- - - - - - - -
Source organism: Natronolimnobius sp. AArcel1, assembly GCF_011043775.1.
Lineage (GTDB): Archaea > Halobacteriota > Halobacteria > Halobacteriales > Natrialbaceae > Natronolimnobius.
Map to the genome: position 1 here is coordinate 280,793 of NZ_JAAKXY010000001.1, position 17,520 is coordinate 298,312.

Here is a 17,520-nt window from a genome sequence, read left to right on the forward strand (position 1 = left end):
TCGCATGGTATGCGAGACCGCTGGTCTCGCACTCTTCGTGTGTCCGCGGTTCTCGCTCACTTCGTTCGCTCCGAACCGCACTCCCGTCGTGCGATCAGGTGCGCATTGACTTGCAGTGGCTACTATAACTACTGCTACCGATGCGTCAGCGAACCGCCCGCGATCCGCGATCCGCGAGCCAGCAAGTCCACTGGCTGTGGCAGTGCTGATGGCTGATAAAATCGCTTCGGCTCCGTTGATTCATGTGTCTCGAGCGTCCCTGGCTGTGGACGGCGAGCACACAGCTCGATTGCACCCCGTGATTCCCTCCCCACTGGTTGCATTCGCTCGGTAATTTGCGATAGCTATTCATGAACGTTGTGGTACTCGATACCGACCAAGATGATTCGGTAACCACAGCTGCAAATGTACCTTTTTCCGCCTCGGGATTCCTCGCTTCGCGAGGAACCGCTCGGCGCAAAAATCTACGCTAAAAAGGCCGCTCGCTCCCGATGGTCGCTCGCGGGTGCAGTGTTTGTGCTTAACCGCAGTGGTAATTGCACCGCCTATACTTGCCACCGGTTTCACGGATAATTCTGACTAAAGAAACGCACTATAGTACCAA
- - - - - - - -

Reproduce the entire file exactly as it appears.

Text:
Source organism: Natronolimnobius sp. AArcel1, assembly GCF_011043775.1.
Lineage (GTDB): Archaea > Halobacteriota > Halobacteria > Halobacteriales > Natrialbaceae > Natronolimnobius.
Map to the genome: position 1 here is coordinate 280,793 of NZ_JAAKXY010000001.1, position 17,520 is coordinate 298,312.

Here is a 17,520-nt window from a genome sequence, read left to right on the forward strand (position 1 = left end):
TCGCATGGTATGCGAGACCGCTGGTCTCGCACTCTTCGTGTGTCCGCGGTTCTCGCTCACTTCGTTCGCTCCGAACCGCACTCCCGTCGTGCGATCAGGTGCGCATTGACTTGCAGTGGCTACTATAACTACTGCTACCGATGCGTCAGCGAACCGCCCGCGATCCGCGATCCGCGAGCCAGCAAGTCCACTGGCTGTGGCAGTGCTGATGGCTGATAAAATCGCTTCGGCTCCGTTGATTCATGTGTCTCGAGCGTCCCTGGCTGTGGACGGCGAGCACACAGCTCGATTGCACCCCGTGATTCCCTCCCCACTGGTTGCATTCGCTCGGTAATTTGCGATAGCTATTCATGAACGTTGTGGTACTCGATACCGACCAAGATGATTCGGTAACCACAGCTGCAAATGTACCTTTTTCCGCCTCGGGATTCCTCGCTTCGCGAGGAACCGCTCGGCGCAAAAATCTACGCTAAAAAGGCCGCTCGCTCCCGATGGTCGCTCGCGGGTGCAGTGTTTGTGCTTAACCGCAGTGGTAATTGCACCGCCTATACTTGCCACCGGTTTCACGGATAATTCTGACTAAAGAAACGCACTATAGTACCAA